Wednesday, July 26, 2006

Long live the penny

Once again there is talk of eliminating the penny - the one cent piece. I don't think it will ever happen although presently it takes more than one cent each to make them (or so I've heard). That cost of the penny probably includes handling - part of my job. Also included is packaging and storage!

However, the cent is our unit coin. Everything can be measured in cents, though the cent mark is not even on the keyboard anymore! In case you were wondering the ¢ is alt+0162. I think the solution to our penny problem is to reformulate the cent. We need to make it lighter. And perhaps even thinner and of different metals.

Meanwhile, we could do away with the unpopular "nickel" - the five-cent piece. Perhaps we could move toward a smaller penny and a large "dime" - the ten-cent piece. And though it is popular, the "quarter" should be phased out in favor of a revamped half dollar (which practically no one uses these days!) , followed by the dollar coin. Perhaps we could even go to ten and twenty dollar pieces and do away with paper currency altogether! Anything needing "large bills" could be on debit and/or "smart" cards anyway. My reasoning in chosing these denominations has to do with the "simple math" involved with tens and twos. Almost everyone can divide and multiply by two, and the moving of the decimal point is child's play!

Paper currency is one of the most "diabolical" schemes ever devised! Nothing more than promisory notes, paper "money" has very little value of its own. A personal check serves the same purpose and the funds are actually "available" unless the check itself is bad (human error or fraud). Coinage used to represent real value (based on the weight of the coin and the value of the metals used). Now, however, so much money is spent on controlling the flow of the money that value-added "taxes" would quickly devalue the money anyway.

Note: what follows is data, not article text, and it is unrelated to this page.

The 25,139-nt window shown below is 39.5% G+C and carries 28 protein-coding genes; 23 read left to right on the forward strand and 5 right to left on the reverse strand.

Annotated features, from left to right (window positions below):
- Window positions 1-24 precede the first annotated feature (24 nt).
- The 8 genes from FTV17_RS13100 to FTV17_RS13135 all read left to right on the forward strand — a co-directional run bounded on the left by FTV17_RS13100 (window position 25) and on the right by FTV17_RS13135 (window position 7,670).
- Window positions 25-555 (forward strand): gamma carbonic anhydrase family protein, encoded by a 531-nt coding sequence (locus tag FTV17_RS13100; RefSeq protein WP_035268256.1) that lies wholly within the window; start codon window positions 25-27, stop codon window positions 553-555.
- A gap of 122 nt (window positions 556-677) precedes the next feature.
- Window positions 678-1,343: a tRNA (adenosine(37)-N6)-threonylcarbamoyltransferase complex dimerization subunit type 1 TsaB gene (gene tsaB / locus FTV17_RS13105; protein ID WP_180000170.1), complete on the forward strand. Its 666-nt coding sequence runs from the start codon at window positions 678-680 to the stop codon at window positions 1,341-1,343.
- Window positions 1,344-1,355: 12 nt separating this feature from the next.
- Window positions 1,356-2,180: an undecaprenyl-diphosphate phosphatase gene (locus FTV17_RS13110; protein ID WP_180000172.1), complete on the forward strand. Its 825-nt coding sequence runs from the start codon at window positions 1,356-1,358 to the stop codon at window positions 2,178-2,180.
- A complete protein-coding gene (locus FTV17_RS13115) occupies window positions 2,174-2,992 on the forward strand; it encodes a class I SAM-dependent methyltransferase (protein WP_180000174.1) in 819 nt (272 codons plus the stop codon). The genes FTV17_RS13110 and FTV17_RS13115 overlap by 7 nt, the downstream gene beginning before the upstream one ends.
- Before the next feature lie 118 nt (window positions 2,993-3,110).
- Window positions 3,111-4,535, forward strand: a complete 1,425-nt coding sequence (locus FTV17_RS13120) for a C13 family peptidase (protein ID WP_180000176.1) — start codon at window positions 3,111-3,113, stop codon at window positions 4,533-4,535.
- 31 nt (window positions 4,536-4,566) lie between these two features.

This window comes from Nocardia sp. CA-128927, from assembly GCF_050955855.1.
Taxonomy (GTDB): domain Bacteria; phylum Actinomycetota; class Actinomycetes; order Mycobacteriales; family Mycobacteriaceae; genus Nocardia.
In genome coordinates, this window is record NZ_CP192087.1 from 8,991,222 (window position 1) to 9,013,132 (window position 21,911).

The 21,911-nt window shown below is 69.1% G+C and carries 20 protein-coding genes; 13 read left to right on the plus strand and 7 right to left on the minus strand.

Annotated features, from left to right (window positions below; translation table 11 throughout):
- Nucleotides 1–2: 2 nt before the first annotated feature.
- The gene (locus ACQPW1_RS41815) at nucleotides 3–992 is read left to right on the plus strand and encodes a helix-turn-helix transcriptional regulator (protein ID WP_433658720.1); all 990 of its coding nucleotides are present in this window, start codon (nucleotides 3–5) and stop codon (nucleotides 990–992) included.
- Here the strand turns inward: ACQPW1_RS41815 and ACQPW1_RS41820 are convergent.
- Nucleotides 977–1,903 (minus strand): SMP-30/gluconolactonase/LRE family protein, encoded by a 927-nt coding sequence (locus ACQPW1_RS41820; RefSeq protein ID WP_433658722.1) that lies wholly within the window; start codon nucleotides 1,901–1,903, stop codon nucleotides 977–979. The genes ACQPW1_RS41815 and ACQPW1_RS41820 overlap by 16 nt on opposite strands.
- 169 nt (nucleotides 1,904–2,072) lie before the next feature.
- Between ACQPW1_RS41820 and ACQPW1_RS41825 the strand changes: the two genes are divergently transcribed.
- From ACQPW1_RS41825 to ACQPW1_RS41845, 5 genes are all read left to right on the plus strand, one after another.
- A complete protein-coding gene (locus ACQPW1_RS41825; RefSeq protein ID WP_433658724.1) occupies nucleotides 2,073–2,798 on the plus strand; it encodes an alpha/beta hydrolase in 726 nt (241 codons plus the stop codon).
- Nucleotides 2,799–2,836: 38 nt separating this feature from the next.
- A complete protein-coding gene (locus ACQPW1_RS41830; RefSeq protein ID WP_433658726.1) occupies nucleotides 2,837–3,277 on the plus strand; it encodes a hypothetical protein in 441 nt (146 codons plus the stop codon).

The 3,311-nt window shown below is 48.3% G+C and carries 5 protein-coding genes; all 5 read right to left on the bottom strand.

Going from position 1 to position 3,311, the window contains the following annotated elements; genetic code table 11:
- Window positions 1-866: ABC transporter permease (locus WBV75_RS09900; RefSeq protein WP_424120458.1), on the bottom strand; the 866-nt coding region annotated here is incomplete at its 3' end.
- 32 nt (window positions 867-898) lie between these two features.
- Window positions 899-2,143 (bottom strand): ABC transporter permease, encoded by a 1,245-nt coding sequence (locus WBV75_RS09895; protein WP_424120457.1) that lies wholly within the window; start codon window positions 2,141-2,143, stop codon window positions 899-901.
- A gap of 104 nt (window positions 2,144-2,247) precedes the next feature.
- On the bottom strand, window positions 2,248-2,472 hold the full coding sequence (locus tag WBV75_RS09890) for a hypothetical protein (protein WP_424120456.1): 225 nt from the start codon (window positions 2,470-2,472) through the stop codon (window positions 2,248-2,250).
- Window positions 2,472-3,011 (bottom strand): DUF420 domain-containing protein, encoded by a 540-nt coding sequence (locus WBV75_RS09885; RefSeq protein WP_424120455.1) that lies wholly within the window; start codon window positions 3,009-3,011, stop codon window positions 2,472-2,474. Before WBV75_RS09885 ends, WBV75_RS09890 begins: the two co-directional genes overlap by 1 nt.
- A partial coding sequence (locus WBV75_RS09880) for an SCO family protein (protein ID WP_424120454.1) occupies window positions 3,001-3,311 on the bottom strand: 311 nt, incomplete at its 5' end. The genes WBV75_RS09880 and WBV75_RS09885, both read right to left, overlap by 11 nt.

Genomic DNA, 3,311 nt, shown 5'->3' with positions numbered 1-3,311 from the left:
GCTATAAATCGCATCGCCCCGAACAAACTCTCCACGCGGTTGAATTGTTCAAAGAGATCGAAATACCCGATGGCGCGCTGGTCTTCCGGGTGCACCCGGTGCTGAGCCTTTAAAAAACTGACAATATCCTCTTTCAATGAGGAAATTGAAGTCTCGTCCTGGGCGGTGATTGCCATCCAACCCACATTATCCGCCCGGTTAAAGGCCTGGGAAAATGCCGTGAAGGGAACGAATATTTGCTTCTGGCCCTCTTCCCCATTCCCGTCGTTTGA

For instance, if we made a dollar coin with a dollar's worth of gold in it, we would already be working at a loss. The cost of production must be considered, and then other costs related to getting it into circulation would further devalue the coin. However, the coin will last for generations, while bills have a much shorter lifespan with additional costs incurred when they are finally destroyed.

Paper currency is a whole lot easier to counterfeit that coinage -- especially the bigger bills. If larger denominations were not even legal tender, then counterfeiters would be rare. Coin is harder to hide, and heavier to transport. It is hard to imagine the present drug trade operating with dollar coins instead of 100-dollar bills!

And so, long live the penny. And let's say good bye to "funny money" with all its expensive technology that is still being thrawthed by counterfeiters. If we must have "money," then let it be the following coins: zinc cent, nickel ten-cent, copper half-dollar, bronze dollar, silver ten-dollar, and gold twenty-dollar.

1 comment:

[Akia†] said...

Wow... your opinions are pretty well thought out! Kewl to know there is another christion on blogger besides me ^__^